Tag Archives: pro life

Day of penance for violations to the dignity of the human person

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Let’s agree to follow the promptings of the Church and build a culture of LOVE.

Perhaps we can gather to have time for mental prayer, or to pray the Rosary and the Chaplet at 3pm.

From the US bishops we have this Mass rubric:

In all the dioceses of the United States of America, January 22 (or January 23, when January 22 falls on a Sunday) shall be observed as a particular day of penance for violations to the dignity of the human person committed through acts of abortion, and of prayer for the full restoration of the legal guarantee of the right to life. The Mass “For the Preservation of Peace and Justice” (no. 30 of the “Masses for Various Needs”) should be celebrated with violet vestments as an appropriate liturgical observance for this day.

General Instruction of the Roman Missal, no. 373

Recall Abortion

Recall Abortion.jpgPerhaps this new book on myths of abortion contributes to what Pope Benedict calls “human ecology.” In the days before the annual March for Life, Recall Abortion is fitting.

Recall Abortion, the first book by longtime pro-life
activist Janet Morana, examines the societal changes that led to legal abortion
and the lies that ensure it continues to be one of the most common medical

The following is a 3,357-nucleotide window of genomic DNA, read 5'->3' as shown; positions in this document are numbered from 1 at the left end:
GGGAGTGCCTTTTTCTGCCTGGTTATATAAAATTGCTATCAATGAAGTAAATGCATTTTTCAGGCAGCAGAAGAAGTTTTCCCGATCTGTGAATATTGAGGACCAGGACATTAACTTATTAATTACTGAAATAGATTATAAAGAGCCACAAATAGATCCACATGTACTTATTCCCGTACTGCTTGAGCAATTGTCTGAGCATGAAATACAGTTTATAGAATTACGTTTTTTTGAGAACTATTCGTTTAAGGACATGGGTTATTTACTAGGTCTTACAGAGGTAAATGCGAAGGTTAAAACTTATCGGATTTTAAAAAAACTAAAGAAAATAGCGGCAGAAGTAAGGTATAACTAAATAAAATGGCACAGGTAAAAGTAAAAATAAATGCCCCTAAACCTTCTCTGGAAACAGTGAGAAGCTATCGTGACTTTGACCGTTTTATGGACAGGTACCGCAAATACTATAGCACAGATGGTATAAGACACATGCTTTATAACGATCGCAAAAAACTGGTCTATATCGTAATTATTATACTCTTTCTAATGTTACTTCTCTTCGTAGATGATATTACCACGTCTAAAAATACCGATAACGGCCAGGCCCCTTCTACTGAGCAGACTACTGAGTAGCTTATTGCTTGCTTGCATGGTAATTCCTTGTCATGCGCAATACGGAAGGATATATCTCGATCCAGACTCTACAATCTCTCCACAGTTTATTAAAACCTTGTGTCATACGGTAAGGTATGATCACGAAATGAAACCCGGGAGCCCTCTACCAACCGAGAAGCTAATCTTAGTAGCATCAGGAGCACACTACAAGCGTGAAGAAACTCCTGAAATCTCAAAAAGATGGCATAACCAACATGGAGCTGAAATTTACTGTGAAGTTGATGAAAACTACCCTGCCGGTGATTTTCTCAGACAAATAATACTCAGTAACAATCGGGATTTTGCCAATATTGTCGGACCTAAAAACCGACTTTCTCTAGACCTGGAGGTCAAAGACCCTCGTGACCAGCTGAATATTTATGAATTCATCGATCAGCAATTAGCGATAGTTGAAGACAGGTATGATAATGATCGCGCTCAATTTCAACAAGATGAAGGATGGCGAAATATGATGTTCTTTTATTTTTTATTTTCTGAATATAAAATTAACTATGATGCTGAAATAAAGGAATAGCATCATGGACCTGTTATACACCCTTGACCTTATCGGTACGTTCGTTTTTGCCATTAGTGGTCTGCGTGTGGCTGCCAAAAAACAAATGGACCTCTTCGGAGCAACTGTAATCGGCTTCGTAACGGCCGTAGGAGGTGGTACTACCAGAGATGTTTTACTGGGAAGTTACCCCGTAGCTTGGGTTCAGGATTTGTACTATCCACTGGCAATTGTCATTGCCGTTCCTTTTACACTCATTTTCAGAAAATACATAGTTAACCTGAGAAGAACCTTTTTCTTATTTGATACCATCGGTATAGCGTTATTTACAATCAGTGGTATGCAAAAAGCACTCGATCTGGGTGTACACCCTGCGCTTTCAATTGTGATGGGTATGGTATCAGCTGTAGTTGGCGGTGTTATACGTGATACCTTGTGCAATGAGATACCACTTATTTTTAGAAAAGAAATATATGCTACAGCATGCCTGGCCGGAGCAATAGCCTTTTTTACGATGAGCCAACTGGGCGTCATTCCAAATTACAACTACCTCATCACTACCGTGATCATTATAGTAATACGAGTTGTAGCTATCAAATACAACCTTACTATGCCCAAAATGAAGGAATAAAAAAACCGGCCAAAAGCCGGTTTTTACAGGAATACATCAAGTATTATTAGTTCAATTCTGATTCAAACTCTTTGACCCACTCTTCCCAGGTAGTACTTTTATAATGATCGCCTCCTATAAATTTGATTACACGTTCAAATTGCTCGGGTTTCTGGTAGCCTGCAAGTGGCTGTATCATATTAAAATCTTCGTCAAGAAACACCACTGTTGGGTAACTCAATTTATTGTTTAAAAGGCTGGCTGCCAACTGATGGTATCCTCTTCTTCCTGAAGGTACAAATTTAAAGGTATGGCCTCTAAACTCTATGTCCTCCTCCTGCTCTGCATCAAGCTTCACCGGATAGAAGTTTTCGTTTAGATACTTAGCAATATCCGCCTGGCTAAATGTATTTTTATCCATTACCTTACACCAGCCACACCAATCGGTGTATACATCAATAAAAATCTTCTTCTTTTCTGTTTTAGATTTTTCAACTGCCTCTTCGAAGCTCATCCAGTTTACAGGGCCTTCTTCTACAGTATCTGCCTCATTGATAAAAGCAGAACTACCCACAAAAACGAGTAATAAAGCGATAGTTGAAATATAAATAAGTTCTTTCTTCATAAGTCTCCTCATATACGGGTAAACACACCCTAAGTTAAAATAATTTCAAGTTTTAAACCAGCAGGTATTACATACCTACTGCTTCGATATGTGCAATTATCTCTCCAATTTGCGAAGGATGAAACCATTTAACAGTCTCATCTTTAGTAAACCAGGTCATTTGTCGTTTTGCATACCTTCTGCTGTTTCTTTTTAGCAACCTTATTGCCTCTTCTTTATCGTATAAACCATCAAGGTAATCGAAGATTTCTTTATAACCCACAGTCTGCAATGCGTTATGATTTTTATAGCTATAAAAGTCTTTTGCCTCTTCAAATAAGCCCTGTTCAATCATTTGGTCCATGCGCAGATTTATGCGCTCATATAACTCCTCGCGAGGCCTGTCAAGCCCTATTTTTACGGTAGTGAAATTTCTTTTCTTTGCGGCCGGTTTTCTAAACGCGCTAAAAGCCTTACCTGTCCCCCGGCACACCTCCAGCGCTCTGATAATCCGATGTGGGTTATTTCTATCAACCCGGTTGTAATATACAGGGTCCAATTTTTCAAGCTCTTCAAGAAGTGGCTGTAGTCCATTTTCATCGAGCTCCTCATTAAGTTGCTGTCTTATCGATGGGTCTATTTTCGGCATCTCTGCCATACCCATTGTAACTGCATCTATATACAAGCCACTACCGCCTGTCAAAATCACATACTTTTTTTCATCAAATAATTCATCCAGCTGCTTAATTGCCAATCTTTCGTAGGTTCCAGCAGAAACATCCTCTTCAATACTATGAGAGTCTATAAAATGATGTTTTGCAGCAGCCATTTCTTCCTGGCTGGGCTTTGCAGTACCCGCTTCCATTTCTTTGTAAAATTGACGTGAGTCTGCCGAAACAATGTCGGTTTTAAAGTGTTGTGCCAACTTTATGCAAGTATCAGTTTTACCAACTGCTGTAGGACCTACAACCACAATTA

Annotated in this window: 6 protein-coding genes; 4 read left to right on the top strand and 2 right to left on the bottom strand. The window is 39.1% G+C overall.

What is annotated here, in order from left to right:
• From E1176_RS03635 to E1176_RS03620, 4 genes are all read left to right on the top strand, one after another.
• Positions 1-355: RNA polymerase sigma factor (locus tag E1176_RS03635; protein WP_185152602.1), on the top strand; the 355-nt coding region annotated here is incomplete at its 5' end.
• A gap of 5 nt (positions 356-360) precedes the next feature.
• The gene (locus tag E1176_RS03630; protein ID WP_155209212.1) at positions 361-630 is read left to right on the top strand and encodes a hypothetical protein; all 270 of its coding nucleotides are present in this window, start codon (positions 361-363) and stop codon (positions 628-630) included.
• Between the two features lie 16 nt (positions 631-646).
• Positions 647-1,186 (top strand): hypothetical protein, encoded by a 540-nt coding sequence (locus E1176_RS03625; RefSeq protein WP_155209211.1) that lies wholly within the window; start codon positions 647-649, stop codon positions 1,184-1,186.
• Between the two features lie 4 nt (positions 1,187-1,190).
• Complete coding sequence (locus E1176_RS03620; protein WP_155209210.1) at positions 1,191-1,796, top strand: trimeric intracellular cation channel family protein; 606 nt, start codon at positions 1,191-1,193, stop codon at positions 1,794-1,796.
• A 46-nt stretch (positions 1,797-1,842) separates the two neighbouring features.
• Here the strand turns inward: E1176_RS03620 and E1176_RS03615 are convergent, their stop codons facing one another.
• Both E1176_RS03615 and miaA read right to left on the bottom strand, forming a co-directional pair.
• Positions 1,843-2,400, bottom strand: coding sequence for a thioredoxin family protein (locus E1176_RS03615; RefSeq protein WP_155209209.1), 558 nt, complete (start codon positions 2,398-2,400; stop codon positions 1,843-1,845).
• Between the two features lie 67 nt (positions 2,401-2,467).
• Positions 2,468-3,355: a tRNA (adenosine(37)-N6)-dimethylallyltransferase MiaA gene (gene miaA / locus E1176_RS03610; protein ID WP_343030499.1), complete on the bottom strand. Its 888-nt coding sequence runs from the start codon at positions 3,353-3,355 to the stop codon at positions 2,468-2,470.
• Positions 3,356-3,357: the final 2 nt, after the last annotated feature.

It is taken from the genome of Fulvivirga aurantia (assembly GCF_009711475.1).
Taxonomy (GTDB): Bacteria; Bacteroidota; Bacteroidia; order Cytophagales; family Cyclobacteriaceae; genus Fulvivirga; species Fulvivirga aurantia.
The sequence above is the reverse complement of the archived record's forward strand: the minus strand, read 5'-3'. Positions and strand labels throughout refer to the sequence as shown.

procedures for women. Through research, interviews with medical professionals
and testimonies of women who have had abortions, Morana takes apart the myth
that abortion is safe and necessary health-care and shows the abortion industry
for what it is: A profit-driven, unscrupulous and often criminal enterprise
that victimizes women.

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The Holy Innocents

Today’s feast of The Holy Innocents has renewed meaning with the recent tragedy involving the death of 20 children in Newtown, CT on December 14. The entrance antiphon for Mass is rather startling (as is the Collect): “The innocents were slaughtered as infants for Christ; spotless, they follow the Lamb and sing for ever: Glory to you, O Lord.”

So many violations of human dignity come to mind. Most notable resonances of recent days are the Newtown children, but there are also the countless of children aborted daily, the merciless killing of the elderly, sick, immigrants, and the list can go on. There is much work to protect human life.

Christmastide is filled with opportunities to recall those who died for Christ: Saint Stephen, the Holy Innocents, Saint Thomas Becket, CT little ones. The 16th century Coventry Carol, was sung as part of a pageant demonstrating chapter 2 of Matthew’s Gospel where Herod kills male children under the age of two. The unknown author captures the scene perfectly, and even today it has a poignant message.

The Most Reverend Peter A. Rosazza published this editorial on his Facebook page:

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On December 28th
our church commemorates the massacre of the Holy Innocents by King Herod
shortly after the birth of Jesus. The Magi disturbed Herod when they asked him
where they could find the new-born King since they had been led by his star to
Jerusalem. Herod, jealous of his power, sent soldiers to kill all baby boys two
years of age and younger in Bethlehem and its surroundings. Some scholars